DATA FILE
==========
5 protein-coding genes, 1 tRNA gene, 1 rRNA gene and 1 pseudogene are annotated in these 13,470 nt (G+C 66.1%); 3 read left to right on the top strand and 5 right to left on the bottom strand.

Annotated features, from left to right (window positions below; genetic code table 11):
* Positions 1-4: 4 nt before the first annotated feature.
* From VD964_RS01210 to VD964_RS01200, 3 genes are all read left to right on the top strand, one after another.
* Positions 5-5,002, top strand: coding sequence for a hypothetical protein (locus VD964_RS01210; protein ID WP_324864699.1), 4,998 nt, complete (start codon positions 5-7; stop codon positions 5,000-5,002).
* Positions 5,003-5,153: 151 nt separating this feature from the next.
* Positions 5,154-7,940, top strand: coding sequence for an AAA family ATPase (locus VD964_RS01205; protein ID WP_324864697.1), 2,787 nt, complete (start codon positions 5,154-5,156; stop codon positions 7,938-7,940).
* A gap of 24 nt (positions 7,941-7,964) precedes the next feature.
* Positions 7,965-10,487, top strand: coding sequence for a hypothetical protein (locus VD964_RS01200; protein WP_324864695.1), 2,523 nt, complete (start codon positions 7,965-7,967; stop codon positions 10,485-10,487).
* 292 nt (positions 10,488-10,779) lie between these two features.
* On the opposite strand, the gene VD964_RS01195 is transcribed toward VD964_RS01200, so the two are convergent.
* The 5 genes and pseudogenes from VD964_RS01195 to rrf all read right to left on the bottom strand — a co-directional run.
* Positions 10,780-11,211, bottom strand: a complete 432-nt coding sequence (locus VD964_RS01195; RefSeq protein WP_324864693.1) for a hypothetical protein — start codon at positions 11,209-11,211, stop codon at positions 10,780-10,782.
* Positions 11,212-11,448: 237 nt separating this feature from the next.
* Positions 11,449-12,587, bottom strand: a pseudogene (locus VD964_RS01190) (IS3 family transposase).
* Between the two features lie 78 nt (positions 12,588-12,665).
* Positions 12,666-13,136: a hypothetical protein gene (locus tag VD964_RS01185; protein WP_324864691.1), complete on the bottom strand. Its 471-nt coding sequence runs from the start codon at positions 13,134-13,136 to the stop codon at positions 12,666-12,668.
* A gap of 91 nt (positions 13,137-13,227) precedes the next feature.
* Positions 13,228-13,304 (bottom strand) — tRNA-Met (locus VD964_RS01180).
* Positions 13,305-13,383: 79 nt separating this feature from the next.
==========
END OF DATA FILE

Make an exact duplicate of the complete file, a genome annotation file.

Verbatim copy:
5 protein-coding genes, 1 tRNA gene, 1 rRNA gene and 1 pseudogene are annotated in these 13,470 nt (G+C 66.1%); 3 read left to right on the top strand and 5 right to left on the bottom strand.

Annotated features, from left to right (window positions below; genetic code table 11):
* Positions 1-4: 4 nt before the first annotated feature.
* From VD964_RS01210 to VD964_RS01200, 3 genes are all read left to right on the top strand, one after another.
* Positions 5-5,002, top strand: coding sequence for a hypothetical protein (locus VD964_RS01210; protein ID WP_324864699.1), 4,998 nt, complete (start codon positions 5-7; stop codon positions 5,000-5,002).
* Positions 5,003-5,153: 151 nt separating this feature from the next.
* Positions 5,154-7,940, top strand: coding sequence for an AAA family ATPase (locus VD964_RS01205; protein ID WP_324864697.1), 2,787 nt, complete (start codon positions 5,154-5,156; stop codon positions 7,938-7,940).
* A gap of 24 nt (positions 7,941-7,964) precedes the next feature.
* Positions 7,965-10,487, top strand: coding sequence for a hypothetical protein (locus VD964_RS01200; protein WP_324864695.1), 2,523 nt, complete (start codon positions 7,965-7,967; stop codon positions 10,485-10,487).
* 292 nt (positions 10,488-10,779) lie between these two features.
* On the opposite strand, the gene VD964_RS01195 is transcribed toward VD964_RS01200, so the two are convergent.
* The 5 genes and pseudogenes from VD964_RS01195 to rrf all read right to left on the bottom strand — a co-directional run.
* Positions 10,780-11,211, bottom strand: a complete 432-nt coding sequence (locus VD964_RS01195; RefSeq protein WP_324864693.1) for a hypothetical protein — start codon at positions 11,209-11,211, stop codon at positions 10,780-10,782.
* Positions 11,212-11,448: 237 nt separating this feature from the next.
* Positions 11,449-12,587, bottom strand: a pseudogene (locus VD964_RS01190) (IS3 family transposase).
* Between the two features lie 78 nt (positions 12,588-12,665).
* Positions 12,666-13,136: a hypothetical protein gene (locus tag VD964_RS01185; protein WP_324864691.1), complete on the bottom strand. Its 471-nt coding sequence runs from the start codon at positions 13,134-13,136 to the stop codon at positions 12,666-12,668.
* A gap of 91 nt (positions 13,137-13,227) precedes the next feature.
* Positions 13,228-13,304 (bottom strand) — tRNA-Met (locus VD964_RS01180).
* Positions 13,305-13,383: 79 nt separating this feature from the next.